When two parents have parental responsibility for a child, it is part of their rights and responsibilities to make any major decisions about the child’s life together. One of the most common decisions is choosing the right school for the child to attend.
I often find that this decision isn’t as simple as it sounds. Particularly when parents are separated as it can quickly become a source of tension. It may be that one parent favours one location over another; or one parent wishes to educate the child privately rather than in state education. It could simply be that one parent encourages the other towards a particular school because they themselves attended that school or it has a better Ofsted report.
Where secondary schools are concerned the child themselves may have a view and the decision becomes all the more important. In October each year parents are required to nominate a choice of three state schools for their child. The decision is then communicated by the education authority in February the following year. If the child is to opt out of the state sector then this decision has to be made at that time. Otherwise, the selection for nominating three state schools will be necessary.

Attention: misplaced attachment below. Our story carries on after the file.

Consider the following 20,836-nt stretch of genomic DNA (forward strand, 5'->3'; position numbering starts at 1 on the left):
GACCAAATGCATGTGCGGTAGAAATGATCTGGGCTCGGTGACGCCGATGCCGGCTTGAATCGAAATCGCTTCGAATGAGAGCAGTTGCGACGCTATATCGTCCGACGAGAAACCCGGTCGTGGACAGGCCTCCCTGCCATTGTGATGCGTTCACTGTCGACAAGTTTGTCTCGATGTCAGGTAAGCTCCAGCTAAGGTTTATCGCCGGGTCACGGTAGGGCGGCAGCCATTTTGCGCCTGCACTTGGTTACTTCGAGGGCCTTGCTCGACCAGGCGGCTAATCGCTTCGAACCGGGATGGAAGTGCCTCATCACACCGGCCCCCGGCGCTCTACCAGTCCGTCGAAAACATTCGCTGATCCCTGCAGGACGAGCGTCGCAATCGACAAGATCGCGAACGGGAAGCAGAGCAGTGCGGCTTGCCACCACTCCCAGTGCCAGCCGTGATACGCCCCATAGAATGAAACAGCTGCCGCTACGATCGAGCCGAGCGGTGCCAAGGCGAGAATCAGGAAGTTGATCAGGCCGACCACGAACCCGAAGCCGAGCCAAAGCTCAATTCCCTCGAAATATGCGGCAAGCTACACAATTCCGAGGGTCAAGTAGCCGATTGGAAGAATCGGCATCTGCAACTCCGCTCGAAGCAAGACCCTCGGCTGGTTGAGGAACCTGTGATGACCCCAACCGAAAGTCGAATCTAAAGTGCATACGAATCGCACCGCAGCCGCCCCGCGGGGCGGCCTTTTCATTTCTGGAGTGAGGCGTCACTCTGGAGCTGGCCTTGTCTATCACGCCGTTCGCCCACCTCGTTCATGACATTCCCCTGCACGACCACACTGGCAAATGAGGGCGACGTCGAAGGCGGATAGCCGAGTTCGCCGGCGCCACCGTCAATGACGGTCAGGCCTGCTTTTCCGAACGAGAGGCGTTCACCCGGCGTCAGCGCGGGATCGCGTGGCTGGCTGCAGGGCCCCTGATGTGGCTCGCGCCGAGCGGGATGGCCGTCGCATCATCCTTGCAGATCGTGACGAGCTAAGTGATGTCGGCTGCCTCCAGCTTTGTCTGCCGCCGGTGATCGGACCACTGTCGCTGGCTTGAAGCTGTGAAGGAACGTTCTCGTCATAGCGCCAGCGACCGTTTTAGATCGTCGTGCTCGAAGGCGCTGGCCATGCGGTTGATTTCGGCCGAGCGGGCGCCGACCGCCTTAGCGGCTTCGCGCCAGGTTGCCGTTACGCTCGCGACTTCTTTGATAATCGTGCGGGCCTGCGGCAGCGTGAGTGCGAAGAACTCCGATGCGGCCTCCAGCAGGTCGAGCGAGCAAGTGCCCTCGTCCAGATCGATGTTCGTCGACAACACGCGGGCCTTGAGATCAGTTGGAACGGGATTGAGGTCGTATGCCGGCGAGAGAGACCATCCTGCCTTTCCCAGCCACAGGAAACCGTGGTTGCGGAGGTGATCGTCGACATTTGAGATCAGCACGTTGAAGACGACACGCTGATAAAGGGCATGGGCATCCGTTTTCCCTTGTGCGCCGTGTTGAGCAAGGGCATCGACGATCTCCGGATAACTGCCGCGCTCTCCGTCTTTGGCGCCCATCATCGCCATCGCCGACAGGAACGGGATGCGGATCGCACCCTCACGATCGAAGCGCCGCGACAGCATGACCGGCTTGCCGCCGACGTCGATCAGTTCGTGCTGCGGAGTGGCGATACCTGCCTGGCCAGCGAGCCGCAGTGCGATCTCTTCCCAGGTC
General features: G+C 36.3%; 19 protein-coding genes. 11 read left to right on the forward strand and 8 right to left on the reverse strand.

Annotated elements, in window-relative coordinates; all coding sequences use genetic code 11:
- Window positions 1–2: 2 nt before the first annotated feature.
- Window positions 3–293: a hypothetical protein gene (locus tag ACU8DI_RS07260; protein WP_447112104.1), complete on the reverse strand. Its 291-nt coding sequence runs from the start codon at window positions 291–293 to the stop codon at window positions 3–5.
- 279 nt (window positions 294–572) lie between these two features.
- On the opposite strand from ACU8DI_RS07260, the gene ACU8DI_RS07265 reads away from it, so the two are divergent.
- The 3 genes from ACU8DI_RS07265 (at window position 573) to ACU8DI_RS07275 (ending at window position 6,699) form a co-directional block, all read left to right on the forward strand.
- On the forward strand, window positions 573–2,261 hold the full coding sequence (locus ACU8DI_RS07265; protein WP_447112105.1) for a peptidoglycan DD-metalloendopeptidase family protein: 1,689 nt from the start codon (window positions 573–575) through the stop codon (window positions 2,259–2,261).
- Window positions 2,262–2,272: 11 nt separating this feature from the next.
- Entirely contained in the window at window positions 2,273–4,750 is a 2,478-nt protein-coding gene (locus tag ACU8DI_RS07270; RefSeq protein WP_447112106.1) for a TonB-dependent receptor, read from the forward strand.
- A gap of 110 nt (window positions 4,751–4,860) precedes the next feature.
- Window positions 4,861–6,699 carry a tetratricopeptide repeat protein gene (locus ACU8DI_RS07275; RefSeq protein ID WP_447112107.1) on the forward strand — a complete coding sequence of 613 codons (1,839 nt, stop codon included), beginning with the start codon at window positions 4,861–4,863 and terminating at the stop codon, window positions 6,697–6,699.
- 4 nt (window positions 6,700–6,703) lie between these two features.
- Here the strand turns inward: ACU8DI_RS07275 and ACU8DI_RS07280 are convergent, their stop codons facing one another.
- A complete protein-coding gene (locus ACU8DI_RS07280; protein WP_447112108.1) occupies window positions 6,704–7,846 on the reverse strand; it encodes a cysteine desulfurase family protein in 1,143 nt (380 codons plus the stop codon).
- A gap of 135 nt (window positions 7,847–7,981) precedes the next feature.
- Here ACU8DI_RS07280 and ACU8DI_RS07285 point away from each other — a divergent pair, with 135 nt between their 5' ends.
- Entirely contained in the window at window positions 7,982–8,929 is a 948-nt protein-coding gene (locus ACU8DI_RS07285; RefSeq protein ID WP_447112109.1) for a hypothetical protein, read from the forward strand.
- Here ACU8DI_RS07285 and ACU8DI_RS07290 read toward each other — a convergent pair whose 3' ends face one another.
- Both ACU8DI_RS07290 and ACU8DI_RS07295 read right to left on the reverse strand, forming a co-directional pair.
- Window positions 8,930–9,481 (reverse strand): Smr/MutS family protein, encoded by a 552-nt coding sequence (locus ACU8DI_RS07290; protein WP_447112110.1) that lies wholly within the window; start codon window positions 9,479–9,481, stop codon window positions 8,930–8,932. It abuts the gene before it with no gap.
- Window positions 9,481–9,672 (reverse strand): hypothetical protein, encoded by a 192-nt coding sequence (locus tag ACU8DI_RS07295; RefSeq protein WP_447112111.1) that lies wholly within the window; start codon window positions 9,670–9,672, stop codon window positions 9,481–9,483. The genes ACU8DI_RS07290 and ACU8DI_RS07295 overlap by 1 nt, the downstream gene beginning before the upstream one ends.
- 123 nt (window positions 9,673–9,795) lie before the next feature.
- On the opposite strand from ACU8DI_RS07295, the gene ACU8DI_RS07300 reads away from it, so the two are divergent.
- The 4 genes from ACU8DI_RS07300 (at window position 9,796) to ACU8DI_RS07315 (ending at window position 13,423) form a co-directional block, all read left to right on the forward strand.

What options are available if choosing the right school can’t be agreed?
I often see parents who cannot agree on the choice of school which leads to a variety of problems. In this situation, the parents should first attend a mediation session to try to resolve the issue. A mediation session is where an independent, trained professional (a mediator) sits with both parents to discuss their options with the aim of resolving any disputes. However, if that fails, an application has to be made to the court for a Specific Issue Order. There is no law or past case law involved in such an application other than applying the general principle of doing what is in the child’s best interest. With this in mind, a judge can’t draw on past cases to help make their decision and can only look at the facts in front of them.
Once an application has been submitted, the court will ask each parent to file a statement setting out their respective case. There will then be a hearing for about 3 hours and the court will make a decision which is binding on both parents. Once made, this decision cannot be changed. The process will take at least 3 – 4 months and sometimes longer.
The sooner a problem is identified the sooner it can be resolved. Leaving it too late to resolve properly may result in the child being left with uncertainty and heightened dispute between the parents. Worst still, the outcome being the wrong choice of school for everyone concerned.
For more information on disputes which involve choosing the right school or any other family law matters, please contact our team on 0161 475 7676.